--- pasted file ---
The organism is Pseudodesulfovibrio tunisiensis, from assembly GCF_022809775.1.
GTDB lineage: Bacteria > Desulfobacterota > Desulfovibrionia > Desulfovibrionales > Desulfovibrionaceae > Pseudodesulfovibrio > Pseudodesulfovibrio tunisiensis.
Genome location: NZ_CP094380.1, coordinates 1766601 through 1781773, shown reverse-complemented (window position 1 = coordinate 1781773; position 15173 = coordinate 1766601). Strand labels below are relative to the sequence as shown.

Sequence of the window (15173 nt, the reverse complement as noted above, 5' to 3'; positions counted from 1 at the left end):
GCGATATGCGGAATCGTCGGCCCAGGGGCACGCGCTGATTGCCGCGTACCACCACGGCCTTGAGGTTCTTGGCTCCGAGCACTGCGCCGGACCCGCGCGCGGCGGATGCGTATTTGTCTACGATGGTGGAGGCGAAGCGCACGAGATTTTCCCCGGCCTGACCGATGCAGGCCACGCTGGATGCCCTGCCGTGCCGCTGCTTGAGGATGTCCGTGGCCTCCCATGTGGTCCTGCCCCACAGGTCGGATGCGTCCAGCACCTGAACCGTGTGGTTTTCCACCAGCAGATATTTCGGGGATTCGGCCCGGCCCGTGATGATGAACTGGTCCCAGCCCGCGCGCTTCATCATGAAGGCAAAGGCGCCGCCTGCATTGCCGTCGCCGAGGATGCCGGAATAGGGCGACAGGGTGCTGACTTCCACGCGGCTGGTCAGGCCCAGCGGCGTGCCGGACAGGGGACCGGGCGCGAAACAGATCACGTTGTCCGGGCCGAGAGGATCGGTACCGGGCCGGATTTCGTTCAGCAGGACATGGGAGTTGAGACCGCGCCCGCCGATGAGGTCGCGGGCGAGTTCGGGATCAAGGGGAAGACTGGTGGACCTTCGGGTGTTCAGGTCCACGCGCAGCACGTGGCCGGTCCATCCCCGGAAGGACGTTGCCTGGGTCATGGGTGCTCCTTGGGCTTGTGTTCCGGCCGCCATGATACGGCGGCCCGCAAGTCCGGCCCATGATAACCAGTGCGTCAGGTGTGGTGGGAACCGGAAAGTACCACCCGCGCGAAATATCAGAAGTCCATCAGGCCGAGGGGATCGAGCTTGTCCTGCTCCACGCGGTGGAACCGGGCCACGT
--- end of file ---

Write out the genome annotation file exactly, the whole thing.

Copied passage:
The organism is Pseudodesulfovibrio tunisiensis, from assembly GCF_022809775.1.
GTDB lineage: Bacteria > Desulfobacterota > Desulfovibrionia > Desulfovibrionales > Desulfovibrionaceae > Pseudodesulfovibrio > Pseudodesulfovibrio tunisiensis.
Genome location: NZ_CP094380.1, coordinates 1766601 through 1781773, shown reverse-complemented (window position 1 = coordinate 1781773; position 15173 = coordinate 1766601). Strand labels below are relative to the sequence as shown.

Sequence of the window (15173 nt, the reverse complement as noted above, 5' to 3'; positions counted from 1 at the left end):
GCGATATGCGGAATCGTCGGCCCAGGGGCACGCGCTGATTGCCGCGTACCACCACGGCCTTGAGGTTCTTGGCTCCGAGCACTGCGCCGGACCCGCGCGCGGCGGATGCGTATTTGTCTACGATGGTGGAGGCGAAGCGCACGAGATTTTCCCCGGCCTGACCGATGCAGGCCACGCTGGATGCCCTGCCGTGCCGCTGCTTGAGGATGTCCGTGGCCTCCCATGTGGTCCTGCCCCACAGGTCGGATGCGTCCAGCACCTGAACCGTGTGGTTTTCCACCAGCAGATATTTCGGGGATTCGGCCCGGCCCGTGATGATGAACTGGTCCCAGCCCGCGCGCTTCATCATGAAGGCAAAGGCGCCGCCTGCATTGCCGTCGCCGAGGATGCCGGAATAGGGCGACAGGGTGCTGACTTCCACGCGGCTGGTCAGGCCCAGCGGCGTGCCGGACAGGGGACCGGGCGCGAAACAGATCACGTTGTCCGGGCCGAGAGGATCGGTACCGGGCCGGATTTCGTTCAGCAGGACATGGGAGTTGAGACCGCGCCCGCCGATGAGGTCGCGGGCGAGTTCGGGATCAAGGGGAAGACTGGTGGACCTTCGGGTGTTCAGGTCCACGCGCAGCACGTGGCCGGTCCATCCCCGGAAGGACGTTGCCTGGGTCATGGGTGCTCCTTGGGCTTGTGTTCCGGCCGCCATGATACGGCGGCCCGCAAGTCCGGCCCATGATAACCAGTGCGTCAGGTGTGGTGGGAACCGGAAAGTACCACCCGCGCGAAATATCAGAAGTCCATCAGGCCGAGGGGATCGAGCTTGTCCTGCTCCACGCGGTGGAACCGGGCCACGT